This book contains daily entries made by Quinariel. His dating system follows the calendar of the Elven Royal Navy. At the GM's discretion, this might be a system used on Homeworld, one from a different planet that could be introduced later in the campaign, or something else entirely. While the entries presented below provide a minimum of information for introducing the captain's mission and why it failed, the GM may want to add entries as hooks for future storylines.

28 Virgo
We have set sail for Star Fort Station, bearing information important to the Admiralty there. Lord Admiral Solinus will want to hear of what we have learned, but I shall not write more about it here. Let us hope that the voyage brings little more than smooth sailing.

1 Libra
En route to Star Fort, while passing close to a planetary ring,we have made a curious discovery. One member of the watch spotted cocoon-like objects floating amidst the debris. Unsure of what they might be, but knowing that they might be of interest to our natural philosophers, we snagged them in a bit of cargo netting and are dragging them behind us.

7 Libra
Last night, while I slept, one of the cocoons opened and disgorged its inhabitant. The creature is quadripedal, like a dog, but with blue skin and tentacles surrounding its head rather like the mane of a lion. While I don't like the look of it, I don't have the heart to kill it outright. For that reason, we've rigged a crude cage for the beast and are keeping it below decks.

21 Libra
One of our crew, in checking on the creature, has suffered an attack by it. Although the tearing wounds from its claws are not so deep, the sailor has fallen into a feverish stupor. Only time will tell if he can recover from it, although our priest is doing all that he can for the fellow. What is more, I've decided to keep the creature alive, for now, so that we might study its poison if that should prove necessary.

24 Libra
I fear that my mission to reach Star Fort Station has failed. Given the damage to my vessel, the best hope is to steer for a little-visited planet not far from here, but one on which, I believe, I might find some assistance. This world is not known for its spacefarers, but I believe an old lizard man by the name of Syeknyg might have settle here.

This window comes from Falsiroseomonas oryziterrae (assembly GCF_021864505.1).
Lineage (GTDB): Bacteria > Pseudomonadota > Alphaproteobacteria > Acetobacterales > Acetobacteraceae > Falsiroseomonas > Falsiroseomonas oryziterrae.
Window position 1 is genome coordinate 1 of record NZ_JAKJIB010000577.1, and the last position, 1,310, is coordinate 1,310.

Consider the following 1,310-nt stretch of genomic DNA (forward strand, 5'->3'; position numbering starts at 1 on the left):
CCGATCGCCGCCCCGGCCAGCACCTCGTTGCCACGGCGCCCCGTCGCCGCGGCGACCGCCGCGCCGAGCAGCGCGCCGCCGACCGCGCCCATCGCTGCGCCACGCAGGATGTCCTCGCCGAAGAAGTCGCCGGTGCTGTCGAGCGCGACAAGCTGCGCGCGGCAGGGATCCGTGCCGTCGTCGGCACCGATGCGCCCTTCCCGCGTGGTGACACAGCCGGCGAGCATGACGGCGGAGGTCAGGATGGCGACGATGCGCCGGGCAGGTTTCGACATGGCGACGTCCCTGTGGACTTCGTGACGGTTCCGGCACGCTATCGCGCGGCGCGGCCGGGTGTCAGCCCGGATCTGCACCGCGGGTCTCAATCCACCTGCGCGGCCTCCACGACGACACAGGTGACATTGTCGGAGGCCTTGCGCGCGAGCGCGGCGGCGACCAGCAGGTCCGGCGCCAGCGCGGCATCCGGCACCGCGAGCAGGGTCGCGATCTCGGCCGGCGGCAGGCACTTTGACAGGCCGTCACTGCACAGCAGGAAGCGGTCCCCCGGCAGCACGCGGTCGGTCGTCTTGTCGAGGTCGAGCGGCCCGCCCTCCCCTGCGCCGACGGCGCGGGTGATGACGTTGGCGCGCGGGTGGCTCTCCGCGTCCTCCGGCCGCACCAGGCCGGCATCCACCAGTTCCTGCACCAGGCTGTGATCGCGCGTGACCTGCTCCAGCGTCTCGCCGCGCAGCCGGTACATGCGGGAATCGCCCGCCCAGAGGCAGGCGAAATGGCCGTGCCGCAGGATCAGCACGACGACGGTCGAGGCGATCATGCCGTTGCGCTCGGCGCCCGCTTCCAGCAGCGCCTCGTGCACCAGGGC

For those who might wish to know, this is how our downfall came to happen. The crew member awoke from his stupor, only to attack his fellows. At the same time, more of the creatures hatched from the cocoons that were towing. Now my entire crew has been overrun, save me alone. I've managed to lock them in the cargo hold, and have lashed myself to the whipstaff since I cannot stay awake forever. May the Gods allow us to find help and complete my mission. 

Finally, the notes included with Quinariel's logbook allow the GM to introduce other elements for future plot hooks.

Appendix—The Aethership
The following magical items are all part of the dhow aethership inside Syeknyg's pyramid.

Solar Vessel
Aura strong transmutation; CL 3rd
Slot NA; Price 25,000 gp; Weight NA
Each of these vessels looks similar to other craft of their size, except that they are engraved with symbols and incantations sacred to the God of the Sun. They come in different sizes, such as the small dhow or fishing boat, the medium sloop, the large junk and the huge galleon or merchantman. In addition to being able to levitate, they exude a comfortable warmth that protects against the cold of the aether. Additionally, each is connected magically to an orb that the pilot uses to steer the vessel.
Requirements Craft Wondrous Item; continual flame, levitate; Cost 12,500 gp

Flying Sails
Aura strong transmutation; CL 5th
Slot NA; Price 12,500 gp; Weight NA
These canvas sheets are imbued with the same magical energies as are flying carpets, except that they are designed to be carried by ships. They provide one half of the locomotive force for the aethership, along with impetus for maneuvering.
Requirements Craft Wondrous Item; fly; Cost 6250 gp

Wind Cordage
Aura strong transmutation; CL 9th
Slot NA; Price 12,500 gp; Weight NA
These ropes, connected to the aethership's sails, are tied with knots that harness the power of the winds. In addition to contributing to the vessel's mobility, they provide a fresh supply of air to those traveling aboard it.
Requirements Craft Wondrous Item; control winds; Cost 6250 gp

Orb of Control
Aura strong transmutation; CL 11th
Slot NA; Price 6250 gp; Weight 2 lbs.
This small sphere, crafted from the same wood as the ship with which it is connected, allows its wielder to steer the movements of that vessel. It is sized to fit into the captain's hand, but grows or shrinks to fit the individual.
Requirements Craft Wondrous Item; animate object; Cost 3125 gp

Dhow (Fishing Boat)
Colossal space vehicle
Squares 39 (15 ft. by 65 ft.); Cost 5000 gp
AC 2; Hardness 5
hp 585 (292)
Base Save +0
Maximum Speed 180 ft. (magical); Acceleration 30 ft. (magical)
CMB +7; CMD 19
Ramming Damage 7d8
This small vessel has a main deck and a cramped cargo deck below it. It is usually lateen-rigged, with a large triangular sail. It lacks a true sterncastle, but has a covered area in the stern for inclement weather.

Propulsion magic (1 mast, 15 squares of sails, 75 hp)

Driving Check Profession (pilot)

Forward Facing the ship's forward

Driving Device orb of control

Driving Space the square or squares occupied by the pilot with the orb of control

Crew 10 (not including weapons crews)

Decks 2

Weapons Up to 6 Large direct-fire siege engines in banks of 3 positioned on the port and starboard sides of the vessel, or 2 Huge direct-fire siege engines, each positioned on the port and starboard sides of the vessel. The siege engines may only fire out the sides of the ship on which they are positioned. They cannot be swiveled to fire out the forward or aft sides of the ship.


  1. My pleasure! This is the first part of the campaign that I ran over the past year.